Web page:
The Oscar Magnuson guessing game with Peggy Guggenheim

One of the first ladies ever to inspire an Oscar Magnuson frame was the redoubtable Peggy Guggenheim. Born at the turn of the last century, Peggy was an heiress with a unique mind and a terrific attitude who has been credited with developing abstract expressionism, the first American art movement to achieve worldwide importance. Wildly eccentric, she was passionate about modern art making it her life ambition to promote it to a wider audience. She took on wildly ambitious schemes opening galleries in London and New York, her native city.
Her life began dramatically with her father dying in the Titanic sinking. Despite inheriting close to $20 million in current currency, she went to work in an avant-garde book store and it was there she became enamoured with the bohemian community. But she soon tired of her New York clique. Travelling to Europe in search of sexual and artistic adventure she found Paris. Mixing with the arty set, she was photographed by Man Ray and became a great friend of Marcel Duchamp who she was to champion for the rest of his career. Other famous friends included James Joyce and Isadora Duncan. In fact, it was at a dinner party of James Joyce’s where she met Samuel Beckett with whom she was to have a brief affair.

Peggy was before her time; she married at 24 complaining that previous admirers had been far too respectable. As she put it, “I had a collection of photographs of frescos I had seen at Pompeii. They depicted people making love in various positions, and of course I was very curious and wanted to try them all out myself.” In fact, rumours claim Peggy bedded over 1,000, both men and women, however this figure she denies putting it in the mere hundreds despite two marriages.

It was in the late thirties and early forties Peggy Guggenheim came into her element. 1938 saw the opening of gallery Guggenheim Jeune in London which she launched with Marcel Duchamp. He introduced her to much of the modern art community and helped her decide which pieces to buy.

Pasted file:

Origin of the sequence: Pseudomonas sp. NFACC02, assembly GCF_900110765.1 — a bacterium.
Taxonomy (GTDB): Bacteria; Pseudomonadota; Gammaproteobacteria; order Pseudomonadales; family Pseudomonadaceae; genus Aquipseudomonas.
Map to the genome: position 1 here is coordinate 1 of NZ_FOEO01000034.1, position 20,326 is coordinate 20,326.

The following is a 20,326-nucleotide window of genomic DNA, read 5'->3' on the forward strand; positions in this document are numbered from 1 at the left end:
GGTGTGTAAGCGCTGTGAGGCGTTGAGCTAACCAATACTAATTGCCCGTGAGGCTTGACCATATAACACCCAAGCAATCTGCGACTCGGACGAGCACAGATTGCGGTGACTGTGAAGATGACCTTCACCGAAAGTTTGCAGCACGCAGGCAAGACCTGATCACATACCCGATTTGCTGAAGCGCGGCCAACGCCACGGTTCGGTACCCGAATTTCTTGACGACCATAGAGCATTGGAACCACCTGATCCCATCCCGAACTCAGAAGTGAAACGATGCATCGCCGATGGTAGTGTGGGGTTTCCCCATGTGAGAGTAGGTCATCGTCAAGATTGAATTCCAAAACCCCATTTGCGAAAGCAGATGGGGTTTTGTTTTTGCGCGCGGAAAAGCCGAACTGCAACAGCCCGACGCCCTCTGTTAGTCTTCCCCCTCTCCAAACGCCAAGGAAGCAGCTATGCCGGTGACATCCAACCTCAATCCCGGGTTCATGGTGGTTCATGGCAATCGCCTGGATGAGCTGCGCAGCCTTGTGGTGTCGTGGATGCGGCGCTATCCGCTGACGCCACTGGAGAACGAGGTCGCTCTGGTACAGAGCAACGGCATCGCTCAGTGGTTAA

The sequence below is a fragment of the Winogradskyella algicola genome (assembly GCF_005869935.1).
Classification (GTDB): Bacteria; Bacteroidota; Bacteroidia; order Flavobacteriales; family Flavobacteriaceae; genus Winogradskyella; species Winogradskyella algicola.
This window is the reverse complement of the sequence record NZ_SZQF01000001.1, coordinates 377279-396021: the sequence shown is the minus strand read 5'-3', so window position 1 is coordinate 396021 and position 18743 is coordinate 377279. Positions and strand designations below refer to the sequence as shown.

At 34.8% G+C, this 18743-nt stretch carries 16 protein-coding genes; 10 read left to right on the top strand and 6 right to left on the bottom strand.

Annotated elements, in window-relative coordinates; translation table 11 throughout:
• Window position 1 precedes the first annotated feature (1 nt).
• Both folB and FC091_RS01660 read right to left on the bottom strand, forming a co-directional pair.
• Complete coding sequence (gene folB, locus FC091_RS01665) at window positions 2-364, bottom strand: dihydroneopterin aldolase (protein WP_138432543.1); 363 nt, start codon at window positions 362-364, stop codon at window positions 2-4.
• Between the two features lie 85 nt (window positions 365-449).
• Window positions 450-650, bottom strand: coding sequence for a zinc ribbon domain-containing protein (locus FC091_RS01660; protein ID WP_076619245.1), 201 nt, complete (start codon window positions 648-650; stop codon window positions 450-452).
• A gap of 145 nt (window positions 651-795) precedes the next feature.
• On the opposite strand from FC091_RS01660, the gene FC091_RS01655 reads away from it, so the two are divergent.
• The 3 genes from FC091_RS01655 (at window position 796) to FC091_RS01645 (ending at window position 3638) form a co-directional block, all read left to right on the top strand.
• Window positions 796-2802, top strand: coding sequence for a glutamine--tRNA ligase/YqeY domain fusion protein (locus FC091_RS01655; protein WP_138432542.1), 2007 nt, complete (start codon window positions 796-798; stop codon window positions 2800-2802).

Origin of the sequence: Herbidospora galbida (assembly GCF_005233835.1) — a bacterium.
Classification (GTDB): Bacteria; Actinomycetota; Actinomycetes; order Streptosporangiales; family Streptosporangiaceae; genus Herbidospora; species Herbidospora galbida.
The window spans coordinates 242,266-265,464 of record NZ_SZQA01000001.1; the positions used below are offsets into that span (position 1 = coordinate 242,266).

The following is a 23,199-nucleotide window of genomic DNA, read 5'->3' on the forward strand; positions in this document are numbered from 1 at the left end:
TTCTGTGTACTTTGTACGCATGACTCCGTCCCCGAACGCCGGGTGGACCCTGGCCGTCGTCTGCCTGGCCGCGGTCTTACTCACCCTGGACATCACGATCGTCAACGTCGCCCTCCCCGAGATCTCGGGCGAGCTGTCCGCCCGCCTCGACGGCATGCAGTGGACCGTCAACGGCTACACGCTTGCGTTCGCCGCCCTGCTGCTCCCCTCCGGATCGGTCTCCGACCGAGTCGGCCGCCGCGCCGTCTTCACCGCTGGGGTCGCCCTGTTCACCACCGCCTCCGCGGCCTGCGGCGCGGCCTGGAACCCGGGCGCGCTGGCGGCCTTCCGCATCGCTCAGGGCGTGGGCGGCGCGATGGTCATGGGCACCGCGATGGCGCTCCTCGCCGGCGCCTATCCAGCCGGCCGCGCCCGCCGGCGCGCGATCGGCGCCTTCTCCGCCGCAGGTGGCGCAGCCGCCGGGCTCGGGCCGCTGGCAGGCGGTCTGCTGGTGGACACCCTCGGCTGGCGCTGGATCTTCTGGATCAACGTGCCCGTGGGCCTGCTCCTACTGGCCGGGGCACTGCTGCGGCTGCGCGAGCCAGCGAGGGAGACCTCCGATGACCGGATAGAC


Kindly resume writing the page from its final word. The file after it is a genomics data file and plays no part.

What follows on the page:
The gallery’s opening show was dedicated to Jean Cocteau and was soon after followed by solo exhibitions of Wassily Kandinsky, Yves Tanguy and Wolfgang Paalen, and group shows including works by Henri Moore, Constantin Brancusi and Pablo Picasso. However the first year saw the gallery make a loss and Peggy closed it with a farewell party on 22nd June 1939.

Inspired by her famous uncle Solomon R. Guggenheim’s foundation started two years earlier in New York, she began making plans for a Museum of Modern Art in London together with English art historian and art critic Herbert Read. Travelling to Paris to negotiate loans for the first exhibition, she found herself somewhat thwarted by World War II and so decided to simply buy all the paintings on Read’s list. “Having plenty of time and all the museum’s funds at my disposal, I put myself on a regime to buy one picture a day.” Finally she had amassed ten Picassos, forty Ernsts (whom she was to marry in 1941), eight Mirós, four Magrittes, three Man Rays, three Dalís, one Klee, one Wolfgang Paalen and one Chagall among others.

But in 1940 the Germans were days away from Paris and Peggy fled with her art to the south of France. In 1941, driven out of Europe by the Second World War, she set up a gallery in New York called Art of This Century, where she showcased artists including Jackson Pollock, Clyfford Still, David Hare and Mark Rothko.

Oscar Magnuson designs are inspired by iconic personalities similar to Peggy Guggenheim who were and are exceptionally self assured, confident enough to follow and realise their dreams. For Spring Summer 2011, they have been selected from various eras of the twentieth century, the Catherine frame named after a beautiful French actress is oversized and typically 60’s in shape. Ice is boxy and obviously 80’s in style, taking its cue from previous models such as Sebastién, M.I.A. and a certain famous rapper. Google ‘Herta’ and you’ll see exactly why that frame has been named as such. Coco is a icon of the fashion world. Many of these characters are stars in the sparkling worlds of fashion, art, music and film. Some however hail from situations of adversity. Having fought political battles against oppression or society injustices, these people inspire not only through talent, but their ability and will to make change happen. Statement frames reflect this courage and strength.

Oscar Magnuson eyewear is inspired by inner strength, but it is the search for identity that is the overarching theme. What kind of person wears an Oscar Magnuson frame? Do the frames reflect a facet of one’s personality or a window into one’s alter ego, the person they wish or pretend to be? Of paramount importance is the impression one wants to convey, at the end of the day choosing eyewear and wearing it should simply be fun. Confidence is inner strength and a sense of humour, just look at Peggy Guggenheim.

Peggy Guggenheim